Now that Donald Trump has publicly confirmed that he’s eyeing Herman Cain for a position on the Federal Reserve’s Board of Governors, the Georgia Republican is starting to reflect on his upcoming confirmation hearings. Cain apparently wants the job for which he has no meaningful qualifications, but he isn’t sure he’ll get it.
“It’s an honor to be considered, whether or not I will make it through this process – time will tell,” Cain said. “Would I be disappointed if I don’t make it through this process? No.”
He’d have lots of company.
When Trump chose Republican pundit Stephen Moore to serve on the Federal Reserve board, the president had obviously made a uniquely ridiculous choice. For a variety of reasons, Cain might actually be worse.
Among the most glaring problems with the failed presidential candidate joining the Fed board is that Cain doesn’t appear to understand economic policy at the most basic level. A Washington Post analysis described his views on monetary policy and financial regulation as “quack-tastic.”
The New York Times added that there’s an underappreciated threat to these political tactics:
All presidential appointees to the Fed’s board of governors come with their own political point of view, which generally dovetails with the president who appointed them. But typically they have also brought deep technical expertise and an inclination to keep political dimensions out of Fed debates.
“People around the table did have political views, and I did, too,” said Alan Blinder, who was appointed vice chairman of the Fed by President Bill Clinton and is more recently the author of “Advice and Dissent,” about the role of politicians versus technocrats in shaping policy. “But you weren’t supposed to bring them into the room when it was time to make a decision, and people didn’t.”
That is the tradition that Mr. Trump’s approach endangers.
That’s true, of course, but let’s not forget that it’s an approach Trump seems to have stumbled onto quite recently.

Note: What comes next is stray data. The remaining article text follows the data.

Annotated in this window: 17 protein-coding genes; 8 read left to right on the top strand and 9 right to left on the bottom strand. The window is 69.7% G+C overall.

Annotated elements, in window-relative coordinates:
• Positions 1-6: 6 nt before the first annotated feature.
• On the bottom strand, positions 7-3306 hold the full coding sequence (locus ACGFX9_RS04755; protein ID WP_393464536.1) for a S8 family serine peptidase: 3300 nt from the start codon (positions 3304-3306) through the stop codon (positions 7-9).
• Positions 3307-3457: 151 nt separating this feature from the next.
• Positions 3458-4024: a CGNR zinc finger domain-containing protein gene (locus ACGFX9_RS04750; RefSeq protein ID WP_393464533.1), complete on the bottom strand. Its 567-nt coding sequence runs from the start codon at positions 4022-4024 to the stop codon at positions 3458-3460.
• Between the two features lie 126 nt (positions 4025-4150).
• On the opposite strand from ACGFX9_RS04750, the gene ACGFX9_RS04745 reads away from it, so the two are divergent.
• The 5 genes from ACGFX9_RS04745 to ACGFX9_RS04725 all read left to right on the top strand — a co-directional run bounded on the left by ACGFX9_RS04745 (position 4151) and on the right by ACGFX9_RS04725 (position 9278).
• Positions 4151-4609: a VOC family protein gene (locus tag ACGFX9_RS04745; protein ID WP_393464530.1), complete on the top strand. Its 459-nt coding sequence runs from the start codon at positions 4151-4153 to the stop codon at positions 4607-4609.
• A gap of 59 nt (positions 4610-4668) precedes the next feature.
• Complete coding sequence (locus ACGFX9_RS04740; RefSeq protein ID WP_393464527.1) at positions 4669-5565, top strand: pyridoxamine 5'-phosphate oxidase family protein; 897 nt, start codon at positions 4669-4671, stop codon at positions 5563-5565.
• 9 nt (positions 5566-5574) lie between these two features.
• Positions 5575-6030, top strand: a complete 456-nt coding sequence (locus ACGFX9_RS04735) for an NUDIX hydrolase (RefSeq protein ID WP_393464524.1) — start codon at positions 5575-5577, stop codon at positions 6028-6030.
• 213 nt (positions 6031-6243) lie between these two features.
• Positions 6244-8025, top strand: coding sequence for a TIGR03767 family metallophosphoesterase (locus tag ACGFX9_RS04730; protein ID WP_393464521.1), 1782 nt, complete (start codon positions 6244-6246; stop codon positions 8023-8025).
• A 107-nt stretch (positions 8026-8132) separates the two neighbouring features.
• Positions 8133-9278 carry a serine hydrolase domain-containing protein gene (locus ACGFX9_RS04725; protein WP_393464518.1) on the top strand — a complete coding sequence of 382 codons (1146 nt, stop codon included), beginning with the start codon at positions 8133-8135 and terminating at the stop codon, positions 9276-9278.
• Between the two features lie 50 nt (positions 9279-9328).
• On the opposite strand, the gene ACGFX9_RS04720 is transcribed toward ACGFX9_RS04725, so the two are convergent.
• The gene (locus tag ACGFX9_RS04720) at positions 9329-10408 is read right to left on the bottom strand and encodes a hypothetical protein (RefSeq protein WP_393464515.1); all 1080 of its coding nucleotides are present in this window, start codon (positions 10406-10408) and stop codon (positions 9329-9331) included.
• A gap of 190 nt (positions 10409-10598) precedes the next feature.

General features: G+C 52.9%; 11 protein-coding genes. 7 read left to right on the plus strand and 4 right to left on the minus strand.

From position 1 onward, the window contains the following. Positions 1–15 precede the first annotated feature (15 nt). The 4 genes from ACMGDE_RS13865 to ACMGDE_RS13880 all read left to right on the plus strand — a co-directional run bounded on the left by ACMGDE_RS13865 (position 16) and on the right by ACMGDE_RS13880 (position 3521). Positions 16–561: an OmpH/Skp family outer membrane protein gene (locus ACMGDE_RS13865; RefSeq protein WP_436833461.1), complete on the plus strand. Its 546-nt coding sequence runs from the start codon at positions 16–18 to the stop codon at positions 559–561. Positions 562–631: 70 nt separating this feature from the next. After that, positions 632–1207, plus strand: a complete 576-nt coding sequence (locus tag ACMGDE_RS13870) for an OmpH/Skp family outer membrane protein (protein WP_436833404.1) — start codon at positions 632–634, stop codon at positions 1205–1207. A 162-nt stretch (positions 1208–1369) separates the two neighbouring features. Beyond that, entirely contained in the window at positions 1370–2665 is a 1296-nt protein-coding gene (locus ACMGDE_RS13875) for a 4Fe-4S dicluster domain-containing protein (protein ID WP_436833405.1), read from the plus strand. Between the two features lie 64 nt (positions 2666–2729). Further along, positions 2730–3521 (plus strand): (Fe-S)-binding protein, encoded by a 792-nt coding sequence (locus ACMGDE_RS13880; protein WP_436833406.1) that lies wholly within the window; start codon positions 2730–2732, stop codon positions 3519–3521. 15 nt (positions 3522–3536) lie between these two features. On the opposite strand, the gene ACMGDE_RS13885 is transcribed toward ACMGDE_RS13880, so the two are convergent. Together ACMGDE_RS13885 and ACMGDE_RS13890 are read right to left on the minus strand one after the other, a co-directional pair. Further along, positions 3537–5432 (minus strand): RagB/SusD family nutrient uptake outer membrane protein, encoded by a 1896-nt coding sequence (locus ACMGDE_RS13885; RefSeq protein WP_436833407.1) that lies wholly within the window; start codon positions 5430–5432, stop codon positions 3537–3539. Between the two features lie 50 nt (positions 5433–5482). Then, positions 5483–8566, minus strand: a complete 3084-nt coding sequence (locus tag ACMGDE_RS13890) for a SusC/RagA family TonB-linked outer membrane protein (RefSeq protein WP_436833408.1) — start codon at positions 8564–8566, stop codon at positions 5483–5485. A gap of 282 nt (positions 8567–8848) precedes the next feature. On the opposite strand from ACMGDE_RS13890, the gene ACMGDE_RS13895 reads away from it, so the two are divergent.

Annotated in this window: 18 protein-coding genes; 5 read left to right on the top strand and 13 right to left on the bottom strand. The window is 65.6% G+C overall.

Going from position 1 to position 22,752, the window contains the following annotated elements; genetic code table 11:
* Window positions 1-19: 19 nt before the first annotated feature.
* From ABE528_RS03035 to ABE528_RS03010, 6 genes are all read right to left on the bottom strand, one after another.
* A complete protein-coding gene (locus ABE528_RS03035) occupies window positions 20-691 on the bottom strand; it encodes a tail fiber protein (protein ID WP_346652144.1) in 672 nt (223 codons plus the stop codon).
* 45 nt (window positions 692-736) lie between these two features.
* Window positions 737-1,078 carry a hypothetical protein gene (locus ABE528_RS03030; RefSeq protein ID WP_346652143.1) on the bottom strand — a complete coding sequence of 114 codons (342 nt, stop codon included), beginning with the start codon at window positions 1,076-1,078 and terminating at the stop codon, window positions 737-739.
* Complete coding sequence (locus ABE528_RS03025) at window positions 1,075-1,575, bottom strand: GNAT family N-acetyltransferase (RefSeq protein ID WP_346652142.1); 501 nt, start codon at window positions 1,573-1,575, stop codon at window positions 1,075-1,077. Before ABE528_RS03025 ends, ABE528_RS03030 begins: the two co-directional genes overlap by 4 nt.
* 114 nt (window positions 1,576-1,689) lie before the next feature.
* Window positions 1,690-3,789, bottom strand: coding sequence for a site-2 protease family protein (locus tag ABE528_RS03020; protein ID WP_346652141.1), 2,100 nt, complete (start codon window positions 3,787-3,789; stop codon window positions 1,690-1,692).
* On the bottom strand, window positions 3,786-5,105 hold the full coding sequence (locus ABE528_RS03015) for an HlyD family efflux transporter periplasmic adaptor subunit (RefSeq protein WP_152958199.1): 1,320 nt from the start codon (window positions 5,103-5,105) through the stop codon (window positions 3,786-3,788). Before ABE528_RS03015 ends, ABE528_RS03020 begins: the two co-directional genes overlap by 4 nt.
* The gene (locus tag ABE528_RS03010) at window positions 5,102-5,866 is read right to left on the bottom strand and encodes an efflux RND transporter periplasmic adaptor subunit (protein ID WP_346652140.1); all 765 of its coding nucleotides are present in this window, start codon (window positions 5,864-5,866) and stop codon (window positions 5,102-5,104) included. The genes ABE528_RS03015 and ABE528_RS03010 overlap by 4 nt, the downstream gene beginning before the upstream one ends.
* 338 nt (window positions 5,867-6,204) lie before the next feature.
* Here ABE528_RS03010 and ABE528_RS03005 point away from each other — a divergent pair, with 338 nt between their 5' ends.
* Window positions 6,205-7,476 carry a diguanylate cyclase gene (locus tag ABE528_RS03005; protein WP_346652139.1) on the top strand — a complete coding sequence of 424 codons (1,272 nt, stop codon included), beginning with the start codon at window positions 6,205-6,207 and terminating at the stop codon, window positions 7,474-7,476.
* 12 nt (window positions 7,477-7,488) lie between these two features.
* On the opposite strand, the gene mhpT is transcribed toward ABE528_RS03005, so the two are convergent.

I looked up the existing members of the Fed board the other day and was reminded that Moore and Cain won’t be this president’s first choices. On the contrary, in his first two years in office, Trump nominated three other Fed governors: none was especially controversial, and each of the three were confirmed with at least some bipartisan support.
On the surface, this helps prove that the fierce pushback Moore and Cain are facing – from economists, from the finance industry, from those who take economic policymaking seriously – has nothing to do with politics or partisanship, since Trump’s other nominees barely raised an eyebrow.
But just as importantly, it tells us something more unsettling: Trump may be getting worse.
In his first two years, there was an implicit understanding that in some areas, the president couldn’t play reckless and unnecessary games. The Federal Reserve was one of these areas: Trump was told that the health and stability of the economy is simply too important for amateurish nonsense, and he went along accordingly.
In Trump’s third year, however, he’s unrestrained. The ostensible grown-ups have left the White House; the hand-holding period is over; and what’s left is a hapless president with no one willing to tell him, “This is crazy.” Indeed, Trump has surrounded himself with officials who take pride in letting the president do as he pleases.
Given their backgrounds, Moore and Cain would hardly qualify for jobs in the Federal Reserve’s giftshop, much less its board of governors. Trump’s indifference toward that reality tells us quite a bit about the state of his presidency.